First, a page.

The American “National Bureau of Economic Research,” which poses as a non-partisan advocacy group, in collaboration with the  “Committee to Unleash Prosperity,” a poorly veiled pro-economic conservatism lobbying group, has released a new report whose “findings” seem predetermined by their poor methodological choices.

Their “working paper” attempts to quantify the quality of outcomes for states’ responses to the COVID pandemic, and its suggested purpose is to measure the effects of lockdowns on both health and economic outcomes.

However, the addition of education (measured by days missed) as a weighted part of their state rankings was a deceptive tautological trick, which did not measure the effect of lockdowns, but essentially predetermined that states with lockdowns (and thus school absences) would receive the lower scores regardless of their other measures.

They were also not shy about the endogeneity between their shifting measures for “lockdowns,” at times quantified by economic performance instead of a real measure like days of enforced stay at home orders, and at other times by school absences.

With no actual measure for lockdowns, this meant that rather than measuring the effect of “lockdowns” on those variables, the only relationships they measured were between outcomes: school closures, aggregate economic performance, and health outcomes, three variables with no direct connection with one another.

As such, this analysis reveals startlingly little, other than that states who maintained the most open policies and disregarded COVID control measures not only suffered poor health outcomes, their economic performance was also frequently poor, likely due to the massive social turmoil, supply chain, and labor crises it precipitated.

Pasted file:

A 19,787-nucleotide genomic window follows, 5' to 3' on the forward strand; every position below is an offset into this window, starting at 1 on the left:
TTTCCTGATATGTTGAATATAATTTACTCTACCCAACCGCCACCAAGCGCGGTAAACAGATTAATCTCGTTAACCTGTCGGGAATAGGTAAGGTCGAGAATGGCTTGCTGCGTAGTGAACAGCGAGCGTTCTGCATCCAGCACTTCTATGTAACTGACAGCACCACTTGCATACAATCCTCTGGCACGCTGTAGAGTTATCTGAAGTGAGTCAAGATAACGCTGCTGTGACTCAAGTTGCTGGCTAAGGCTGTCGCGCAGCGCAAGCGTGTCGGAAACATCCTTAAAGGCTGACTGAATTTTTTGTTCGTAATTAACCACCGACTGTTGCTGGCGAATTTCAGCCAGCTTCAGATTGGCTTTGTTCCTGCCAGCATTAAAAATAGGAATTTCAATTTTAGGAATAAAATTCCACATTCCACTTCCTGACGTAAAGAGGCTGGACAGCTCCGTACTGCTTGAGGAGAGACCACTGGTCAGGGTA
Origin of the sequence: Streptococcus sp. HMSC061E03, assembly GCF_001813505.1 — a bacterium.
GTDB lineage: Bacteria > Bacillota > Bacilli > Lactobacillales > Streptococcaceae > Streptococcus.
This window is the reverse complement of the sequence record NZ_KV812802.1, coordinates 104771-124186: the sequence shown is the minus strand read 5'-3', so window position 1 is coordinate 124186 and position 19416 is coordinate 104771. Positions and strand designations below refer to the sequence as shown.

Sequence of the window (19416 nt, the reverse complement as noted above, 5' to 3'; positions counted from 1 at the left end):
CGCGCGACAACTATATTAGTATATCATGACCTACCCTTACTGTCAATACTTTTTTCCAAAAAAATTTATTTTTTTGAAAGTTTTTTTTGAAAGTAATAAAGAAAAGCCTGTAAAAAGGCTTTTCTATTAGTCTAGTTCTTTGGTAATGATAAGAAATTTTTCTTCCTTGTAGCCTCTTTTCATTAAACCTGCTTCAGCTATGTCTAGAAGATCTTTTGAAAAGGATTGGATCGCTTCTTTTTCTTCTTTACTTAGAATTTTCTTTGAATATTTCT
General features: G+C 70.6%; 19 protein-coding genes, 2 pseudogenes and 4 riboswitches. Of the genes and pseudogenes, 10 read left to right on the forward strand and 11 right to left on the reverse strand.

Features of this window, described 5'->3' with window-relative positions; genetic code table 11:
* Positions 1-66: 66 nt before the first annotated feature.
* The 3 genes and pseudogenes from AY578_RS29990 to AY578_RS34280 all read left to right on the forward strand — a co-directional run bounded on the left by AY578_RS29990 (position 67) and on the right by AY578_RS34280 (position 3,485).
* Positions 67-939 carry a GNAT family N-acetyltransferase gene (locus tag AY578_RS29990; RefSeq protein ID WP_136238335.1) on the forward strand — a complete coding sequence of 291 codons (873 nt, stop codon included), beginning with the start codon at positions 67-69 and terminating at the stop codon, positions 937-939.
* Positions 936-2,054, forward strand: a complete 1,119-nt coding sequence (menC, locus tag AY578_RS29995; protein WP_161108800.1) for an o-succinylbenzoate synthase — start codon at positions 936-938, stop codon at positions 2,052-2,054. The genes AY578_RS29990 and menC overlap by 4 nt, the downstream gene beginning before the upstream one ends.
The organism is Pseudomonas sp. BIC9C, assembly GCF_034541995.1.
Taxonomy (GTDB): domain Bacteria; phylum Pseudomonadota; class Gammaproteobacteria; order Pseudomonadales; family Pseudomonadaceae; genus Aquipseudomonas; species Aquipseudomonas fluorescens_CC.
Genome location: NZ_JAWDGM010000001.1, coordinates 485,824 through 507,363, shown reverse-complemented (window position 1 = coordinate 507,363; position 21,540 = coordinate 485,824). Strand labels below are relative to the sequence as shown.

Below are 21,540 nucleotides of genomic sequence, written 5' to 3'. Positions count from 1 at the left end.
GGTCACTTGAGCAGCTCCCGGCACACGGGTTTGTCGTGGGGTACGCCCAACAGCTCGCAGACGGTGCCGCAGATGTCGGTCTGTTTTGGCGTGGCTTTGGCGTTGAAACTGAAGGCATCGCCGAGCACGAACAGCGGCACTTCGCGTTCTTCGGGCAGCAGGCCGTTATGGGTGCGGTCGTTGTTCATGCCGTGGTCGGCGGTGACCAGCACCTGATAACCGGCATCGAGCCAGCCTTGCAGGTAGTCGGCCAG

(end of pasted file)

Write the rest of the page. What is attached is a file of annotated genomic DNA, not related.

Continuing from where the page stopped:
Their manipulated methodology shows itself most clearly in Florida, which had middling rankings for both health and economic outcomes with abysmal GDP performance showing massive losses, yet scored 5th in the country simply because there were virtually no school closures.

In fact, the only real findings when one looks at the compiled rankings are that those states that were least affected in terms of both economic and health outcomes seem to share one thing in common, low population density, which clearly affected the severity of the spread more than any of the abysmal efforts made by the state.

One need not conduct poorly designed comparisons of states to examine the relationship between COVID policies and economic outcomes. One need simply look at GDP growth rates between countries with enforceable border rules.

The evidence from that is abundantly clear. The vast majority of countries faced large GDP declines in 2020 when the pandemic hit, other than a handful of the least developed states, and those who maintained strict border controls: including most obviously Taiwan, Vietnam, isolated island states like Nauru and Tuvalu, and even China.

The takeaways have been obvious, and humankind has been aware of this for nearly a thousand years, that closing borders and strictly enforcing quarantines stops the spread of contagions. When breaches occur, lockdowns and careful tracing can eliminate domestic spread, as Taiwan indicated clearly in 2021.

As long as countries think long term, remaining aware of the large possibility that Omicron will not be the last strain, and put the value of human life ahead of short term economic interests, the policy prescriptions are clear for those governments interested in the public good rather than enriching their national elites, at the expense of the old and weak.